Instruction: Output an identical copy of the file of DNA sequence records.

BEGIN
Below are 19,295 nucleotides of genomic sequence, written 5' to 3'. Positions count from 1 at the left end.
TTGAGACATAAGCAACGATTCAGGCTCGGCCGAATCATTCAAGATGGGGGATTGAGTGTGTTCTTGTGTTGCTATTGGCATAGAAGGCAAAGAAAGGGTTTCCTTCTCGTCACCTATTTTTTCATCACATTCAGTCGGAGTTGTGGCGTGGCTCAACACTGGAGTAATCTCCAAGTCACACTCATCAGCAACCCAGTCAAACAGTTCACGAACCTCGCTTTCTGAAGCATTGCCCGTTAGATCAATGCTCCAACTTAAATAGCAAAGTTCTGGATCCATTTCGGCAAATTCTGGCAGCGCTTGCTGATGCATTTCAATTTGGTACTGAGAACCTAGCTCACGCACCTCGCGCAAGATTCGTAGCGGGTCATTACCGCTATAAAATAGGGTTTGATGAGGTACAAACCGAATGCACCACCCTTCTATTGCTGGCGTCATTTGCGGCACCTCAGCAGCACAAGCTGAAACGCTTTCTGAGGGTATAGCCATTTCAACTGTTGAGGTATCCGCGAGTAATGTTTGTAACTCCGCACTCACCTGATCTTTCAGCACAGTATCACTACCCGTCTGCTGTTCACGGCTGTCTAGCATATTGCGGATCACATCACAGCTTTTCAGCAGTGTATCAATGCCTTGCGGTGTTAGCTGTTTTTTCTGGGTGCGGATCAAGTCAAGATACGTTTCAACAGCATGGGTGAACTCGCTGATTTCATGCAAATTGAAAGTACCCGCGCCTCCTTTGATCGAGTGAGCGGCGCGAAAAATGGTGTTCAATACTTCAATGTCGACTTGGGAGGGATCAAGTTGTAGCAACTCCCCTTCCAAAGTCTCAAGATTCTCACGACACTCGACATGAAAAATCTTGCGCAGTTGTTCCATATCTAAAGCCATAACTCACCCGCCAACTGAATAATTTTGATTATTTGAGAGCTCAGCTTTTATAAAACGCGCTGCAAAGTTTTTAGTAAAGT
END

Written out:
Below are 19,295 nucleotides of genomic sequence, written 5' to 3'. Positions count from 1 at the left end.
TTGAGACATAAGCAACGATTCAGGCTCGGCCGAATCATTCAAGATGGGGGATTGAGTGTGTTCTTGTGTTGCTATTGGCATAGAAGGCAAAGAAAGGGTTTCCTTCTCGTCACCTATTTTTTCATCACATTCAGTCGGAGTTGTGGCGTGGCTCAACACTGGAGTAATCTCCAAGTCACACTCATCAGCAACCCAGTCAAACAGTTCACGAACCTCGCTTTCTGAAGCATTGCCCGTTAGATCAATGCTCCAACTTAAATAGCAAAGTTCTGGATCCATTTCGGCAAATTCTGGCAGCGCTTGCTGATGCATTTCAATTTGGTACTGAGAACCTAGCTCACGCACCTCGCGCAAGATTCGTAGCGGGTCATTACCGCTATAAAATAGGGTTTGATGAGGTACAAACCGAATGCACCACCCTTCTATTGCTGGCGTCATTTGCGGCACCTCAGCAGCACAAGCTGAAACGCTTTCTGAGGGTATAGCCATTTCAACTGTTGAGGTATCCGCGAGTAATGTTTGTAACTCCGCACTCACCTGATCTTTCAGCACAGTATCACTACCCGTCTGCTGTTCACGGCTGTCTAGCATATTGCGGATCACATCACAGCTTTTCAGCAGTGTATCAATGCCTTGCGGTGTTAGCTGTTTTTTCTGGGTGCGGATCAAGTCAAGATACGTTTCAACAGCATGGGTGAACTCGCTGATTTCATGCAAATTGAAAGTACCCGCGCCTCCTTTGATCGAGTGAGCGGCGCGAAAAATGGTGTTCAATACTTCAATGTCGACTTGGGAGGGATCAAGTTGTAGCAACTCCCCTTCCAAAGTCTCAAGATTCTCACGACACTCGACATGAAAAATCTTGCGCAGTTGTTCCATATCTAAAGCCATAACTCACCCGCCAACTGAATAATTTTGATTATTTGAGAGCTCAGCTTTTATAAAACGCGCTGCAAAGTTTTTAGTAAAGT